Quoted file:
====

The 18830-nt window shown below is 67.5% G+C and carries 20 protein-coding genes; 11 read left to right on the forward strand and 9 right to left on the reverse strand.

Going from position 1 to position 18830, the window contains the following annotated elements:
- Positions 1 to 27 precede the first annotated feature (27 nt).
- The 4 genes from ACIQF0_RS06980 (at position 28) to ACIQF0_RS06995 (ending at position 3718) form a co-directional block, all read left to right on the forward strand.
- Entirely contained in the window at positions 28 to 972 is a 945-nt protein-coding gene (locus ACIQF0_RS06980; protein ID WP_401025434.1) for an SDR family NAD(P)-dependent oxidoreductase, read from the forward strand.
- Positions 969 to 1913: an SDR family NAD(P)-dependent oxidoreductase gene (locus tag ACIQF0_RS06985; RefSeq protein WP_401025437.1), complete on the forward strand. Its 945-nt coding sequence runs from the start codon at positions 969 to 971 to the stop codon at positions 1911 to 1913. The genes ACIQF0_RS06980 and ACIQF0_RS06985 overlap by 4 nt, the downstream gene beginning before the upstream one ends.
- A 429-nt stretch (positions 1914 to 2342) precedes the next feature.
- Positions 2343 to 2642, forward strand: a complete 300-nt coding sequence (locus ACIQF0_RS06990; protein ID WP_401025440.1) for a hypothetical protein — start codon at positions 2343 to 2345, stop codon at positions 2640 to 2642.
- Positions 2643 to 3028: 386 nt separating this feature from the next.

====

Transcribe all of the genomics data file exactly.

The 18830-nt window shown below is 67.5% G+C and carries 20 protein-coding genes; 11 read left to right on the forward strand and 9 right to left on the reverse strand.

Going from position 1 to position 18830, the window contains the following annotated elements:
- Positions 1 to 27 precede the first annotated feature (27 nt).
- The 4 genes from ACIQF0_RS06980 (at position 28) to ACIQF0_RS06995 (ending at position 3718) form a co-directional block, all read left to right on the forward strand.
- Entirely contained in the window at positions 28 to 972 is a 945-nt protein-coding gene (locus ACIQF0_RS06980; protein ID WP_401025434.1) for an SDR family NAD(P)-dependent oxidoreductase, read from the forward strand.
- Positions 969 to 1913: an SDR family NAD(P)-dependent oxidoreductase gene (locus tag ACIQF0_RS06985; RefSeq protein WP_401025437.1), complete on the forward strand. Its 945-nt coding sequence runs from the start codon at positions 969 to 971 to the stop codon at positions 1911 to 1913. The genes ACIQF0_RS06980 and ACIQF0_RS06985 overlap by 4 nt, the downstream gene beginning before the upstream one ends.
- A 429-nt stretch (positions 1914 to 2342) precedes the next feature.
- Positions 2343 to 2642, forward strand: a complete 300-nt coding sequence (locus ACIQF0_RS06990; protein ID WP_401025440.1) for a hypothetical protein — start codon at positions 2343 to 2345, stop codon at positions 2640 to 2642.
- Positions 2643 to 3028: 386 nt separating this feature from the next.